2.      The Martha Heasley Cox Center for Steinbeck Studies: The only university research archive in the world dedicated solely to John Steinbeck's life and work, the Center promotes Steinbeck's goals of empathy and understanding by supporting education, inquiry, and the literary arts. Link: < http://as.sjsu.edu/steinbeck/>

 

3.      The Nobel Prize Winner in 1962: John Steinbeck. Read his brief bio on Nobel Prize.org. Link: <http://nobelprize.org/nobel_prizes/literature/laureates/1962/steinbeck-bio.html>

 

4.      JohnSteinbeck.com is a tribute to John Steinbeck (1902-1968), a legendary Nobel and Pulitzer prize-winning American writer whose name evokes dust bowl-era images of Salinas, Monterey, and migrant farm workers. This site features a bookstore, a shop, a film library, as well as several links of interest. Link: < http://www.johnsteinbeck.com/>

 

5.      The Steinbeck House: John Steinbeck’s birthplace and childhood home; A Restored Victorian Home Now a Charming Luncheon Restaurant. Located at 132 Central Avenue (two blocks west of the National Steinbeck Center) in Salinas, California. The Valley Guild is a non-profit, volunteer organization which has owned and operated the house since 1972. Link: <http://www.steinbeckhouse.com/>

 

6.      Cannery Row Literature Guide: Discover brief discussion techniques of plot, character development and theme employed by Steinbeck in his brief novella, Cannery Row. Link: <http://www.teachervision.fen.com/curriculum-planning/teaching-methods/3421.html>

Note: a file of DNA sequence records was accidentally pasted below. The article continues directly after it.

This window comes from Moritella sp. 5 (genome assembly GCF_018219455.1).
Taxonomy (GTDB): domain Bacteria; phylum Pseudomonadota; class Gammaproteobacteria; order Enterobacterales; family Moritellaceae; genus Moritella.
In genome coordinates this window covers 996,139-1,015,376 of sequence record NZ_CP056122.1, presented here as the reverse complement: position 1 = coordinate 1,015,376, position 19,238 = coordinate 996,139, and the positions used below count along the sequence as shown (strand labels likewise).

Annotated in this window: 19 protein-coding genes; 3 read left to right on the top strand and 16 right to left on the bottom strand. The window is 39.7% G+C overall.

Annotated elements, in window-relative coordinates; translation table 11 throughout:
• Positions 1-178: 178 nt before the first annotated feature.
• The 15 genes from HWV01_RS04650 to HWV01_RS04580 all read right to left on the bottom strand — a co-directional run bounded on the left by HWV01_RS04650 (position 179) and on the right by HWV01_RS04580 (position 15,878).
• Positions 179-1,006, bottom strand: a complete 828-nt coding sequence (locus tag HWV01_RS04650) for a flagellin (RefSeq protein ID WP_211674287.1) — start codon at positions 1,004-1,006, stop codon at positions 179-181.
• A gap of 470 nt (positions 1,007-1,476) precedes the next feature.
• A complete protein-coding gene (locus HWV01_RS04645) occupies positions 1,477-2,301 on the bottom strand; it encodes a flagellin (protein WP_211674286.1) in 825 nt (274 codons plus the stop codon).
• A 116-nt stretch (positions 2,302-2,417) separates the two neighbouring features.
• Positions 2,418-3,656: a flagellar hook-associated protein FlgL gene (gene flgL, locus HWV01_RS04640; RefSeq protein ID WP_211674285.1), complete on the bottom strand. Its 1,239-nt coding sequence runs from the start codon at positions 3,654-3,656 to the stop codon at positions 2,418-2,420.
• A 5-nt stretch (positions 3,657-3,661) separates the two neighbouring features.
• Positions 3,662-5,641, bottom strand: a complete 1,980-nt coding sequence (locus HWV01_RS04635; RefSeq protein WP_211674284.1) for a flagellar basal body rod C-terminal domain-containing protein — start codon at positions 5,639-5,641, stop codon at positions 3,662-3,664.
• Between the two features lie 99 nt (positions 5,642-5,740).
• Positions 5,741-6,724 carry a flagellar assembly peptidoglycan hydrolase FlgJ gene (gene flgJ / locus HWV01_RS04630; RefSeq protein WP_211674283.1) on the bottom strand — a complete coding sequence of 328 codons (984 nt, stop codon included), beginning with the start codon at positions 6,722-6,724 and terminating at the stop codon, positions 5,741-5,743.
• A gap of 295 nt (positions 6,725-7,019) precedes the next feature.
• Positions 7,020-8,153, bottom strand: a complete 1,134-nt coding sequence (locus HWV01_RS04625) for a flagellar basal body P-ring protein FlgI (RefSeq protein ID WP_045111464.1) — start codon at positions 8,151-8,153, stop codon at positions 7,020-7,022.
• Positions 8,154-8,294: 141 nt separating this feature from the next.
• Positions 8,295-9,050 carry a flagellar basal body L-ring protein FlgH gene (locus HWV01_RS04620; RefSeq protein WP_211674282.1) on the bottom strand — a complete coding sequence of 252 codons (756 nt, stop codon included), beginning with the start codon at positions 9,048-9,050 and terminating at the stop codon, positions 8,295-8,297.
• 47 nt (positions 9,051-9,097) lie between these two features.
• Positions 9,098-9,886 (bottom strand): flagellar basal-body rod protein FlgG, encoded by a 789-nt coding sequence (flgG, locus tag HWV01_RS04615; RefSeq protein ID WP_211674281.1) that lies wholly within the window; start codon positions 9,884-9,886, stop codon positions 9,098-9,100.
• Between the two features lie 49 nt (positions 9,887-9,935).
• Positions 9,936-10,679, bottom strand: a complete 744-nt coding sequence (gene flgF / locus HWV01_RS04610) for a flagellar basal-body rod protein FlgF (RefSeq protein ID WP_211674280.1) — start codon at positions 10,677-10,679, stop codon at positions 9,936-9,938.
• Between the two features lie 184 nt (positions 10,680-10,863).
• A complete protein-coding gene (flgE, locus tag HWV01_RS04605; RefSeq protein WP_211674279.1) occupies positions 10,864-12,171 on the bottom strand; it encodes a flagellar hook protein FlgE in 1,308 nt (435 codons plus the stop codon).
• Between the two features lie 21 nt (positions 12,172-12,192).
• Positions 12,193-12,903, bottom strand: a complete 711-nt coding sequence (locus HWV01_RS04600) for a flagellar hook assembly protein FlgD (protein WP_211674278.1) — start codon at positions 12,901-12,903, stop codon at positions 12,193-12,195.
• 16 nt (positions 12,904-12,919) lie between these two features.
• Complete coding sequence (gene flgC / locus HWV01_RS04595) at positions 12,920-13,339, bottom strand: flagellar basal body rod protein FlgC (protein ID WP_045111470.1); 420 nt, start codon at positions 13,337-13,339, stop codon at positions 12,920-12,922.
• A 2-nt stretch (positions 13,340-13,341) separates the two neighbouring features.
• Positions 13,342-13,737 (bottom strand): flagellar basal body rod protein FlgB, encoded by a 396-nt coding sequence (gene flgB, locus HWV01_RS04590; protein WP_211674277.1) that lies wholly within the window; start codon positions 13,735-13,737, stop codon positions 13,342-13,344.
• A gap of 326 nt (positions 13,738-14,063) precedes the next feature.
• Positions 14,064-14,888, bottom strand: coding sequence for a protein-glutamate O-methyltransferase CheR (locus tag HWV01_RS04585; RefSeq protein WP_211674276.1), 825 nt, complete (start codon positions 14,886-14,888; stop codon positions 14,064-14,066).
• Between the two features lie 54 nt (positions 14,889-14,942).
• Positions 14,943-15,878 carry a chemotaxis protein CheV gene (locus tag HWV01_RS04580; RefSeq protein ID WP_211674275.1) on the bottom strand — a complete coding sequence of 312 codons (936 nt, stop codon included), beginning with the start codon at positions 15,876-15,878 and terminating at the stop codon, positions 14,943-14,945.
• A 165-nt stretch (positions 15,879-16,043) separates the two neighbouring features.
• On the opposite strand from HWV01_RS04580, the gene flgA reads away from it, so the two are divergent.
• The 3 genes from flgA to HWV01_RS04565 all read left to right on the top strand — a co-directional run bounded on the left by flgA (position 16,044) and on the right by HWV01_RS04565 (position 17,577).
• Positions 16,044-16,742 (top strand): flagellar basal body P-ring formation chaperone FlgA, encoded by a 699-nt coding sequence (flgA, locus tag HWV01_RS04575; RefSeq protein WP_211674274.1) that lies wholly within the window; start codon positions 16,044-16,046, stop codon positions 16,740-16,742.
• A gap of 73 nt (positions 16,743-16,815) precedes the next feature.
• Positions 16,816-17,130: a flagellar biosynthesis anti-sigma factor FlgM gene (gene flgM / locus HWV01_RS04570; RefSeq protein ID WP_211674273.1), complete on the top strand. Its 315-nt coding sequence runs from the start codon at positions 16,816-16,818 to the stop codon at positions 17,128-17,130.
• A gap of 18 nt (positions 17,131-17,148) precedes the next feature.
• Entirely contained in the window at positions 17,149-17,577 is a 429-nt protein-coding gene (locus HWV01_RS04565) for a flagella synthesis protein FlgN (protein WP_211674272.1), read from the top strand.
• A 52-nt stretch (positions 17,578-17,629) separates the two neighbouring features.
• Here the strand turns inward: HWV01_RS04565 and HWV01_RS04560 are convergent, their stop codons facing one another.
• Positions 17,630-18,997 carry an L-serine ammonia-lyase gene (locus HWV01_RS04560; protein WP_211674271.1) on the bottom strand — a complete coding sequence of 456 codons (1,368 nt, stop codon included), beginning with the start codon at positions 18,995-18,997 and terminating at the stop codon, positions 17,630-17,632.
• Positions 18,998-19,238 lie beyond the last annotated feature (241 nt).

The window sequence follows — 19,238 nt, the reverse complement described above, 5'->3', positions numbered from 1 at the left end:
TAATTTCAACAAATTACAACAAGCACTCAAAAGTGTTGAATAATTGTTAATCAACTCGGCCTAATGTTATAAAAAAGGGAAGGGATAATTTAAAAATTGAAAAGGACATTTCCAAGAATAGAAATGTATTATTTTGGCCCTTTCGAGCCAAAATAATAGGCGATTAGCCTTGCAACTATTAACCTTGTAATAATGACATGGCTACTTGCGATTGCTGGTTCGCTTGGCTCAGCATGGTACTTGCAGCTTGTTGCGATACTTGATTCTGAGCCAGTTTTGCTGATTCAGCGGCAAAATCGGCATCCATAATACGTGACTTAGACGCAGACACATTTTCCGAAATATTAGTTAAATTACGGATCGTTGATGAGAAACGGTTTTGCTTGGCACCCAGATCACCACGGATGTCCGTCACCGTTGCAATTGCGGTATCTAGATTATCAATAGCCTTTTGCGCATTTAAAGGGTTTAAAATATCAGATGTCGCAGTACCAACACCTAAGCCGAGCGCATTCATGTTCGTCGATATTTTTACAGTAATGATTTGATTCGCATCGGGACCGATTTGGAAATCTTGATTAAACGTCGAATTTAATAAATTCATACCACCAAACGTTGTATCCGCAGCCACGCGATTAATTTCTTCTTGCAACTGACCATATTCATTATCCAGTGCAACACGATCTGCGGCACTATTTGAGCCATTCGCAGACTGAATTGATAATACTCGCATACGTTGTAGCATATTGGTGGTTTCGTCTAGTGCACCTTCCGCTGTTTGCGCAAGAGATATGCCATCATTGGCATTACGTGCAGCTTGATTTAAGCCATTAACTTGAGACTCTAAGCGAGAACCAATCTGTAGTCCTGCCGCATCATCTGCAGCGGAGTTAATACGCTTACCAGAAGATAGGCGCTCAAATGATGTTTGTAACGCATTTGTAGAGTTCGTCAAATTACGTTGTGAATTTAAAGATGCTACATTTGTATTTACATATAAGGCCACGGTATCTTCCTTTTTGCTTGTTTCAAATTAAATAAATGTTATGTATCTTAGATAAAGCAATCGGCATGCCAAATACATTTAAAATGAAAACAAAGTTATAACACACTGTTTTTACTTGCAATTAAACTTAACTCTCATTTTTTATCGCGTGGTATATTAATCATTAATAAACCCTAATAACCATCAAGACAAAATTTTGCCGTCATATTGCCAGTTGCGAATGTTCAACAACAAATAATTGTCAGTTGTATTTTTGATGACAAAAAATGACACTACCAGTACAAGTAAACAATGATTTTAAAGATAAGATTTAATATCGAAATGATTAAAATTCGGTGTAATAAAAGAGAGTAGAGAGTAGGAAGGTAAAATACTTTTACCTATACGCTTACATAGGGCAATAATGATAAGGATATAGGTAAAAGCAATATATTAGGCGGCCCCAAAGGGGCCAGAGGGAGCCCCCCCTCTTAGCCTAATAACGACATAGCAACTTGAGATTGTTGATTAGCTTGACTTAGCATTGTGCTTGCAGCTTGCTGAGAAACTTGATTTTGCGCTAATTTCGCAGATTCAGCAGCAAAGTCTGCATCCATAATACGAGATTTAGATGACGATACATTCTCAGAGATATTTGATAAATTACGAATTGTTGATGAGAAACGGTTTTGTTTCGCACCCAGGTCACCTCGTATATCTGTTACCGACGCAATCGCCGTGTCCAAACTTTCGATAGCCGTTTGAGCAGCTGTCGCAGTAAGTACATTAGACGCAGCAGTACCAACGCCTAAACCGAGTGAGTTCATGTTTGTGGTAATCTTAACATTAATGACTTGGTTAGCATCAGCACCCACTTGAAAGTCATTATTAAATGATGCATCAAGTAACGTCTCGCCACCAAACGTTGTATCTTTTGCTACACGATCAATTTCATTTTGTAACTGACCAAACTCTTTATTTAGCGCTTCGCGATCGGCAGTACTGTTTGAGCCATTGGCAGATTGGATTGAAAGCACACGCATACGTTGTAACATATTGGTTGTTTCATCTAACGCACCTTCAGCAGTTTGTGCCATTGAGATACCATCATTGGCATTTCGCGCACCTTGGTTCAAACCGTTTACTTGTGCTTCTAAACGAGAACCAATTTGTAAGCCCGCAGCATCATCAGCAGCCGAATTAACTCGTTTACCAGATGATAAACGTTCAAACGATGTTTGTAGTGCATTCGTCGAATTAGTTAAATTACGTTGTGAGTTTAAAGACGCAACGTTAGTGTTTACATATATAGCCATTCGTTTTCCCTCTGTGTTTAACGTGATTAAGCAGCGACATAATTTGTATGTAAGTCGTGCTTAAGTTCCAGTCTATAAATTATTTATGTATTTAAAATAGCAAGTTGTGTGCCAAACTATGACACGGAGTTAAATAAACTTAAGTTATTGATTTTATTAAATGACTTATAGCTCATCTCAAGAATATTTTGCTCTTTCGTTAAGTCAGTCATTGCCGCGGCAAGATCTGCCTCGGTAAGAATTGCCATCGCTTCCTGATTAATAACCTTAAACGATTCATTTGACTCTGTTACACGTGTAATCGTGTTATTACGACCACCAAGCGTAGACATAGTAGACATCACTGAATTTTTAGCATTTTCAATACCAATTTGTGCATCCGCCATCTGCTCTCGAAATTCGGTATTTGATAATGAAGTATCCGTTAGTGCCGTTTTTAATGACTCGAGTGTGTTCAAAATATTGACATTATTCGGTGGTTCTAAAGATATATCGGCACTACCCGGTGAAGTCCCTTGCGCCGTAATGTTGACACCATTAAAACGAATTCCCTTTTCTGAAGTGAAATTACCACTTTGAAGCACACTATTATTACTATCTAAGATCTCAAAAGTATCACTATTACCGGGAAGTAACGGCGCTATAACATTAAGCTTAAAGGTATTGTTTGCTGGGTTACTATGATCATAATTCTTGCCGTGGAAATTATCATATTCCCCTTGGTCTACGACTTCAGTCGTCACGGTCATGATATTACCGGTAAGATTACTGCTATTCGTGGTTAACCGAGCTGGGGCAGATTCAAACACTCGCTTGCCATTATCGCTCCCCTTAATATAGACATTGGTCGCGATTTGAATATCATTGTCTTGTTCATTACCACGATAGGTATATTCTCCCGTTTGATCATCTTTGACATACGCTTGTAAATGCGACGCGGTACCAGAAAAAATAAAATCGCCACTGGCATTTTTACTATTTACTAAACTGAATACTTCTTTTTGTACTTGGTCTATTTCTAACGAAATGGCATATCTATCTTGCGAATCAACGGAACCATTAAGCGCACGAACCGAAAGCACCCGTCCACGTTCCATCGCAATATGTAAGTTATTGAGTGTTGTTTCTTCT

7.      The Cannery Row Foundation Web Site: passion for the historical, literary, sociological, and ecological lessons of “America’s Most Famous Street”. Link: <http://www.canneryrow.org/>

 

VIII. Works Cited

“American Writers: John Steinbeck”. American Writers. 24 Apr 2011 <http://www.americanwriters.org/writers/steinbeck.asp>

The Grapes of Wrath: Author Biography.” Novels for Students. Ed. Marie Rose Napierkowski. Vol. 7. Detroit: Gale, 1998. eNotes.com. January 2006. 25 July 2011. <http://www.enotes.com/grapes-of-wrath/author-biography>.

“John Steinbeck.” Novel Summaries Analysis. Web. 20 Aug. 2011. <http://www.novelexplorer.com/the-grapes-of-wrath/john-steinbeck/>.

“John Steinbeck.” Mibba Articles. 30 May 2011. Web. 22 Aug. 2011. <http://articles.mibba.com/Biographies/4206/John-Steinbeck>. 

“John Steinbeck and Advice for Beginning Writers.” rjgeib.com. 21 Apr 2011 <http://www.rjgeib.com/thoughts/steinbeck/steinbeck.html>.

“John Steinbeck Biography.” Encyclopedia of World Biography. Web. 25 July 2011. <http://www.notablebiographies.com/Sc-St/Steinbeck-John.html>.

“John Steinbeck – Biography”. Nobelprize.org. 24 Apr 2011 <http://nobelprize.org/nobel_prizes/literature/laureates/1962/steinbeck-bio.html>

Liukkonen, Petri. “John Steinbeck.” Kirjasto.sci.fi. 2008. Web. 25 July 2011. <http://www.kirjasto.sci.fi/johnstei.htm>.

“Looking Back - John Steinbeck.” CanneryRow.com. 2011. Web. 22 Aug. 2011. <http://www.canneryrow.com/john-steinbeck.php>.

“The Nobel Prize in Literature 1962”. Nobelprize.org. 21 Apr 2011 <http://nobelprize.org/nobel_prizes/literature/laureates/1962/>.

Reuben, Paul P. “Chapter 7: John Steinbeck.” PAL: Perspectives in American Literature- A Research and Reference Guide. 26 Dec 2010. Web. 22 Aug 2011. <http://www.csustan.edu/english/reuben/pal/chap7/steinbeck.html>

SparkNotes Editors. “SparkNote on Cannery Row.” SparkNotes.com. SparkNotes LLC. n.d. Web. 2 Aug. 2011.

Steinbeck, John. Cannery Row. 1945. New York: Penguin, 1992.

Steinbeck’s Nobel Prize Speech – 1962.” The Martha Heasley Cox Center for Steinbeck Studies. 10 Dec. 1962. Web. 22 Aug. 2011. <http://as.sjsu.edu/steinbeck/works/index.jsp?val=works_nobel_speech>.